gms | German Medical Science

27. Deutscher Krebskongress

Deutsche Krebsgesellschaft e. V.

22. - 26.03.2006, Berlin

Raman spectroscopy to distinguish progression stages in breast cancer

Meeting Abstract

  • corresponding author presenting/speaker Hans Neubauer - Department of Obstetrics and Gynecology, University of Tübingen, Tuebingen, Deutschland
  • Christina Schuetz - Department of Obstetrics and Gynecology, University of Tübingen
  • Raffael Kurek - Department of Obstetrics and Gynecology, University of Tübingen
  • Karl Sotlar - Department of Pathology, University of Tübingen
  • Tanja Fehm - Department of Obstetrics and Gynecology, University of Tübingen
  • Erich Solomayer - Department of Obstetrics and Gynecology, University of Tübingen
  • Diethelm Wallwiener - Department of Obstetrics and Gynecology, University of Tübingen
  • Susan Clare - Department of Surgery, Indiana University School of Medicine, Indianapolis, IN, USA

27. Deutscher Krebskongress. Berlin, 22.-26.03.2006. Düsseldorf, Köln: German Medical Science; 2006. DocPE095

Die elektronische Version dieses Artikels ist vollständig und ist verfügbar unter:

Veröffentlicht: 20. März 2006

© 2006 Neubauer et al.
Dieser Artikel ist ein Open Access-Artikel und steht unter den Creative Commons Lizenzbedingungen ( Er darf vervielfältigt, verbreitet und öffentlich zugänglich gemacht werden, vorausgesetzt dass Autor und Quelle genannt werden.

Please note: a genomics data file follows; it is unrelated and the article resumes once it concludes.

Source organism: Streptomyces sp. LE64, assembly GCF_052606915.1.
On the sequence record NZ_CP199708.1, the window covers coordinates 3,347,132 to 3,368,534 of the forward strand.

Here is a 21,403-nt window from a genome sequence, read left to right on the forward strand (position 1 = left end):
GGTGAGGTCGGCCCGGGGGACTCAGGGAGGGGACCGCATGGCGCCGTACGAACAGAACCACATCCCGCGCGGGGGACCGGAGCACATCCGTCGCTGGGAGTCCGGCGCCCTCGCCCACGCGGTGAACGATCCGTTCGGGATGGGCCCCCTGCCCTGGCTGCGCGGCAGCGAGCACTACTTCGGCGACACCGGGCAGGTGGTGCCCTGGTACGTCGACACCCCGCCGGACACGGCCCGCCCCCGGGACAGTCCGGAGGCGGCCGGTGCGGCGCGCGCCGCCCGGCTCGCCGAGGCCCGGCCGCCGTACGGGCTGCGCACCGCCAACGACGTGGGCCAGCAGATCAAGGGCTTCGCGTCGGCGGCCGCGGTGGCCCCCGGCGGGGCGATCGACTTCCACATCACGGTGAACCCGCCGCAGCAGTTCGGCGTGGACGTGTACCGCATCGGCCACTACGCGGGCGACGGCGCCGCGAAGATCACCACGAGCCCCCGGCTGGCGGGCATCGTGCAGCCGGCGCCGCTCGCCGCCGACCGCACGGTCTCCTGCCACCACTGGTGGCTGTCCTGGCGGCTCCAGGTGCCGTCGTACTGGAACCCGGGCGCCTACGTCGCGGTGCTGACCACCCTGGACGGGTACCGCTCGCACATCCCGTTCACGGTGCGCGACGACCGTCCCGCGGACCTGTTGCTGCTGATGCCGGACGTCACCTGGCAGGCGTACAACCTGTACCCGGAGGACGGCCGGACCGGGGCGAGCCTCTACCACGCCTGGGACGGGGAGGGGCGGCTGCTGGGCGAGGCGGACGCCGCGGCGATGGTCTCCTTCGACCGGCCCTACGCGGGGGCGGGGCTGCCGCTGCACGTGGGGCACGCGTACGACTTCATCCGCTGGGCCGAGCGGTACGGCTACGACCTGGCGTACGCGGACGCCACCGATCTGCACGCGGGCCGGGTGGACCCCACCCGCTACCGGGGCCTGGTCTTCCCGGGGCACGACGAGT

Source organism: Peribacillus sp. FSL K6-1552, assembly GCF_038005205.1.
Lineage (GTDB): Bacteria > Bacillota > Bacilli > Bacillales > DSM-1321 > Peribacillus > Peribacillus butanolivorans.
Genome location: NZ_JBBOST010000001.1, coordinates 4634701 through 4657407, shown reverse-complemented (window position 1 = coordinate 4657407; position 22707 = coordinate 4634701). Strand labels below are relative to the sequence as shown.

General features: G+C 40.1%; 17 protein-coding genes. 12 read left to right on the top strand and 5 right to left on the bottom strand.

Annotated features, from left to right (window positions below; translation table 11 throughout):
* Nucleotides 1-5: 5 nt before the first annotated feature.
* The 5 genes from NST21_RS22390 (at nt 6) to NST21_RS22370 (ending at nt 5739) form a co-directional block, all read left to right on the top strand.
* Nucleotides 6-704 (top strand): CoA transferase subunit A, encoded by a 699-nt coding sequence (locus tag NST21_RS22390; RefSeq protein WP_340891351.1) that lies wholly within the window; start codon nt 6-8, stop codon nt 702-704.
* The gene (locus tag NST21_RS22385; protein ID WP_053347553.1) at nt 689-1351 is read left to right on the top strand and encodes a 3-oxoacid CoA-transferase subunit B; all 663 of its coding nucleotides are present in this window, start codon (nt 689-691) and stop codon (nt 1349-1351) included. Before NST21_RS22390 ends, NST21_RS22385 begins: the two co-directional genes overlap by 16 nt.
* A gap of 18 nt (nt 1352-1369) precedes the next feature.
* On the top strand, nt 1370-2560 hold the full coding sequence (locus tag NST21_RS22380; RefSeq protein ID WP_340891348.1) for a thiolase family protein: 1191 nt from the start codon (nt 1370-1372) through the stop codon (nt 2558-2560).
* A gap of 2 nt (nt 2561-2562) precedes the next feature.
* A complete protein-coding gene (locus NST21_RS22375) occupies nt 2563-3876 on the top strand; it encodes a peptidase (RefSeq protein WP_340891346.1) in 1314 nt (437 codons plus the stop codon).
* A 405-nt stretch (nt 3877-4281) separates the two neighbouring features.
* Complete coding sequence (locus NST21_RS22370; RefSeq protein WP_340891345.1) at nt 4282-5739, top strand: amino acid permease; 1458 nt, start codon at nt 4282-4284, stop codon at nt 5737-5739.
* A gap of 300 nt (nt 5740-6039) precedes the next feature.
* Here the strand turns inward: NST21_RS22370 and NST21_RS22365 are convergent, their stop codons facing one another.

The concept of early breast cancer detection has evolved to mean the discovery of a curable premalignant lesion or an early stage prior to metastasis. Therefore, methods must be developed to identify the actual primogenitors of cancer, those lesions which with certainty will progress to cancer. Currently, two technologies are employed for routine imaging of the breast: mammography and ultrasonography. Neither of these techniques can reliably distinguish between benign and malignant tissue. We hypothesize that differences in Raman spectra will enable the accurate discrimination of these lesions from one another, from normal breast epithelia, and most importantly, from invasive carcinoma. Therefore, preliminary studies were performed to investigate the power of Raman spectroscopy. Cyropreserved breast tissue was selected, sectioned (10µM) and stained with Hematoxylin and Eosin to verify the histologic diagnosis by a pathologist and to guide the acquisition of Raman spectra from a consecutive section (30µM). This “analysis” section is mounted on PermanoxÒ (polyolefin; Nunc, Rochester, NY) over an area of the slide perforated with small holes (diam. 1mm) to provide the laser with direct access to the tissue without background Raman scattering from the polyolefin. Quality assurance was performed by measuring intact RNA (Agilent 2100 bioanalyzer). Using a Raman microscope spectra were obtained from multiple areas of five breast tumors to address the reproducibility of spectral similarities across different tumors, to identify spectral differences between malignant and benign tissue, to identify spectral differences between invasive and ductal carcinoma in situ (DCIS) and to optimize the integration time. In general, the spectral profiles for each tissue type are conserved with distinct differences in the predominance and peak widths of specific vibrations. Even in the absence of complex algorithms, malignant vs. benign tissue identification is possible. An analysis of the ability to reliably distinguish between invasive ductal carcinoma and DCIS will have to await additional spectra from this section as well as from other DCIS specimens. A sound vibrational fingerprint of the tissue, consistent with that of the high signal/noise scan at 10 minutes, can be obtained within 30 seconds. In conclusion, in vivo Raman analysis with minimal collection times is very accessible.